The mercurial Belarus strongman Alexander Lukashenko lashed out on Sunday at recent sanctions imposed by Europe over his rights record by saying he would rather be branded a dictator than be gay.
Lukashenko said in impromptu remarks at a mass ski event that the foreign ministers of Poland and Germany, who had spearheaded the diplomatic offensive against his government, were outsiders who deserved public scorn.
"One lives in Warsaw and the other in Berlin," Lukashenko said in apparent reference to Polish foreign minister Radoslaw Sikorski and German foreign minister Guido Westerwelle.
"As for the second one who was screaming about a dictatorship... Having heard that, I thought to myself: better to be a dictator than gay."
Lukashenko last year said he had once told Westerwelle, who is openly gay, during a meeting that "he must lead a normal life".
He later apologised for his remarks but added that he "did not like gays."
The 57-year-old former collective farm boss -- once identified as Europe's last dictator by Washington -- has left his ex-Soviet nation in growing diplomatic isolation over his nearly 18-year rule.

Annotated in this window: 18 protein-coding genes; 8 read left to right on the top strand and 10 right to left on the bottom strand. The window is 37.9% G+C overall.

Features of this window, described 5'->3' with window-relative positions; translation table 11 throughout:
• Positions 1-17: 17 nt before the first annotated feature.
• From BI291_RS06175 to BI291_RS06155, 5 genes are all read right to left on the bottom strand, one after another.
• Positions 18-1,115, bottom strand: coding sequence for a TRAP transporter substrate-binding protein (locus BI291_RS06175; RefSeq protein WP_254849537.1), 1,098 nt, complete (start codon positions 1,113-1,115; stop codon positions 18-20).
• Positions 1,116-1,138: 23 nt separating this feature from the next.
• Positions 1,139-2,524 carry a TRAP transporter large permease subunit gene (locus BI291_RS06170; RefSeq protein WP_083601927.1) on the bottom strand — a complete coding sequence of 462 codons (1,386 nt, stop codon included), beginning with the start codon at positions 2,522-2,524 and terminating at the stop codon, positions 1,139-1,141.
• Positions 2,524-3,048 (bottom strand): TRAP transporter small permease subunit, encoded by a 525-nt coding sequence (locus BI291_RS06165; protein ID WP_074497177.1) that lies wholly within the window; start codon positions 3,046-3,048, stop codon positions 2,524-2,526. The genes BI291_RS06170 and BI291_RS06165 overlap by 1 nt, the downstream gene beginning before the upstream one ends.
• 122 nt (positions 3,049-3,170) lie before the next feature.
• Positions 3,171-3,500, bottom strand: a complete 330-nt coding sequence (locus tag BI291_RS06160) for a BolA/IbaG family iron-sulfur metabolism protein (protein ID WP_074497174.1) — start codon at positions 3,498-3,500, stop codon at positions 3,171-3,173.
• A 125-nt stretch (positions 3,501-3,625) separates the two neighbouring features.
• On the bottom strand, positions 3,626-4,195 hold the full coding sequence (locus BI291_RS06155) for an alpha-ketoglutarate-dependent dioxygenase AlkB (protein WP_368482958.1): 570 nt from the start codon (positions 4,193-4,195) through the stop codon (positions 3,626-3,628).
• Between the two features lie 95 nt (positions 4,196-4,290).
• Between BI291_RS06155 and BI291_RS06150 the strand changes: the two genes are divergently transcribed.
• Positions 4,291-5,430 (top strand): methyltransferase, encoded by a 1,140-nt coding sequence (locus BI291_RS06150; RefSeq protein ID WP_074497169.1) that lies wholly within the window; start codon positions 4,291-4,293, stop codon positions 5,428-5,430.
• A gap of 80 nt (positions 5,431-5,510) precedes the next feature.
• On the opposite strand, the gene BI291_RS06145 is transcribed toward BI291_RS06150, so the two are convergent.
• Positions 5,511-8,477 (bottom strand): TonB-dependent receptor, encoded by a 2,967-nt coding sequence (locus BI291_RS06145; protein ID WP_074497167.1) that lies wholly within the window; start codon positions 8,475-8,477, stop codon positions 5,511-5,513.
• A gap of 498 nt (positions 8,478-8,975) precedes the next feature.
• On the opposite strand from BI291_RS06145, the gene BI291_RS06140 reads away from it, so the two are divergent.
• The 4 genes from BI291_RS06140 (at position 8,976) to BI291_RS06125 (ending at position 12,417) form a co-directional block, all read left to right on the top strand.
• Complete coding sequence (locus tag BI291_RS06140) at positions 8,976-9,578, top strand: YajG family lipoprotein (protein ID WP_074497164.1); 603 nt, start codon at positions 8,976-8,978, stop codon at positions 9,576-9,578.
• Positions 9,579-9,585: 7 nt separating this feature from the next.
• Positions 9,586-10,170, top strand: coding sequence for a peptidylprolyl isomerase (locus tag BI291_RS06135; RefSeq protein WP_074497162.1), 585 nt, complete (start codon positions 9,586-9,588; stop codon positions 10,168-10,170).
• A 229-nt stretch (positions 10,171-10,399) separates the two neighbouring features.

EU states last month withdrew their ambassadors from Minsk after Belarus recalled its own representatives from Brussels and Warsaw in protest over a new raft of travel and financial restrictions imposed on senior officials.
Lukashenko has faced waves of Western sanctions in the past but is now also in growing danger of seeing the 2014 World Ice Hockey Championship pulled from Minsk -- a serious slight to the sport-mad president.
The Belarus leader said he was certain that Minsk would get to keep an event for which it has already built a brand new sports palace in the capital.
"Belarus deserves to stage the 2014 World Championship in Belarus. We will be preparing for it very seriously."